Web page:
Seminars by Faculty of the University of Chicago
The Philosophy Department at the University of Chicago offers a wide array of seminars on topics in German Philosophy taught by faculty both in and affiliated with the Department. Below is a list of the seminars to be taught by our faculty during the academic year 2018/19 that might be of interest to students with a research focus in German Philosophy.
Autumn Quarter 2019
PHIL 27500/37500 (HIPS 25001, FNDL 27800, CHSS 37901) Kant’s Critique of Pure Reason
This will be a careful reading of what is widely regarded as the greatest work of modern philosophy, Immanuel Kant’s Critique of Pure Reason. Our principal aims will be to understand the problems Kant seeks to address and the significance of his famous doctrine of “transcendental idealism”. Topics will include: the role of mind in the constitution of experience; the nature of space and time; the relation between self-knowledge and knowledge of objects; how causal claims can be justified by experience; whether free will is possible; the relation between appearance and reality; the possibility of metaphysics. (B) (V) M. Boyle
This course will provide a close reading of Wittgenstein’s only published book. We will place the Tractatus in the context of Frege and Russell’s logical works, examining Wittgenstein’s debts to and critique of his predecessors. We will explore both the overall strategy of the book and the contemporary debate about how to read its mysterious, seemingly self-undermining conclusion, and the details of his views (e.g. the “picture theory” of language, the context principle and meaning, the nature of logic, the general form of proposition, the accounts of mathematics, science, and ethics). We will close with a brief discussion of Wittgenstein’s later philosophy in relation to the Tractatus. Secondary literature will include selections from Ramsey, Ryle, Anscombe, Geach, Hacker, Conant, Diamond, Goldfarb, Kremer, Ricketts, and Sullivan. (II) M. Kremer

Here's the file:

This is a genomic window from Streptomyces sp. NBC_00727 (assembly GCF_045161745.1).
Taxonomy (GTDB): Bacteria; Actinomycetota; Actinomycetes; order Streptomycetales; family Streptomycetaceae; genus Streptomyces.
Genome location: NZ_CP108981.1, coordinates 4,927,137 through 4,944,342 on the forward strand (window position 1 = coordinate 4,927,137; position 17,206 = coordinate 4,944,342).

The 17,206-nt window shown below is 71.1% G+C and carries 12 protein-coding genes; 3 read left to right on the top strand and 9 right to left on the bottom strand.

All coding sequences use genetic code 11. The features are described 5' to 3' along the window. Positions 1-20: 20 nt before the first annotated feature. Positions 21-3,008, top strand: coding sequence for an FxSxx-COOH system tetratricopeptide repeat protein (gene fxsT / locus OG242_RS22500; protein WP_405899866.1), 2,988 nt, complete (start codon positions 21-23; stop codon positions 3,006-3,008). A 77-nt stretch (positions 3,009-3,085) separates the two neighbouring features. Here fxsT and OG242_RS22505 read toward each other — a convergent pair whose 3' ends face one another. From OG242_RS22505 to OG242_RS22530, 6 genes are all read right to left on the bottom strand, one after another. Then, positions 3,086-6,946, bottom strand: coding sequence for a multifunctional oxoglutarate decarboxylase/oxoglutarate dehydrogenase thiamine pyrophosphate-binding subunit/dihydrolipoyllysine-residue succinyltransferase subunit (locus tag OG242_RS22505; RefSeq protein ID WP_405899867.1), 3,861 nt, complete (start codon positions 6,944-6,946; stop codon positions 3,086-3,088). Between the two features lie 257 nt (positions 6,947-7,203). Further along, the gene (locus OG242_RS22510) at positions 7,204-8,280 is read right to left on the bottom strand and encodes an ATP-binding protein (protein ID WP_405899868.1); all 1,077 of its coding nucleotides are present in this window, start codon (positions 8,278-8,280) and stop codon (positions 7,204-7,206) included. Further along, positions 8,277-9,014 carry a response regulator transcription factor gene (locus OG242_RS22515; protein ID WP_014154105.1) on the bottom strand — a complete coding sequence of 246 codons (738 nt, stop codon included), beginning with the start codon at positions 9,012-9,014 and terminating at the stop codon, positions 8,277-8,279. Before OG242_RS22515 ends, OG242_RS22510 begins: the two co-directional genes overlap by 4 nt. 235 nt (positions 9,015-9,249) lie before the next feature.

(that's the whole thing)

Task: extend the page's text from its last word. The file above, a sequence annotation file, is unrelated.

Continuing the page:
PHIL 53451 Perception and Self-Consciousness
In the first part of the course, we’ll be discussing an argument to the effect that: in order for radical skepticism about empirical knowledge not to be intellectually obligatory, we must understand ourselves as enjoying a very particular kind of self-consciousness. In the remainder of the course, we’ll be trying to get into view what an adequate account of that sort of self-consciousness might look like. D. Finkelstein
PHIL 55912 Aristotle and Marx
In the preface to the first edition of Capital, Marx describes his theoretical standpoint as one from which “the development of the economic formation of society is viewed as a process of natural history.” With a view to understanding Marx’s theoretical standpoint we will “go back,” in Marx’s words, “to the great investigator who was the first to analyze the value-form, like so many other forms of thought, society and nature. I mean Aristotle.” Aristotle’s influence on Marx is well-known and frequently attested by Marx himself. We will explore that influence as it manifests itself in Marx’s views on a variety of topics—e.g. on human nature and history; on labor, leisure and the good life; on slavery and freedom; on value and exchange; on property and wealth; on justice; and on alienation. A. Ford
Winter Quarter 2020
PHIL 40120 The Philosophical Investigations
A close reading of Philosophical Investigations. Topics include: meaning, explanation, understanding, inference, sensation, imagination, intentionality, and the nature of philosophy. Supplementary readings will be drawn from other later writings. (II) J. Bridges
PHIL 57504 (SCTH 57504) Kant’s Critique of Judgment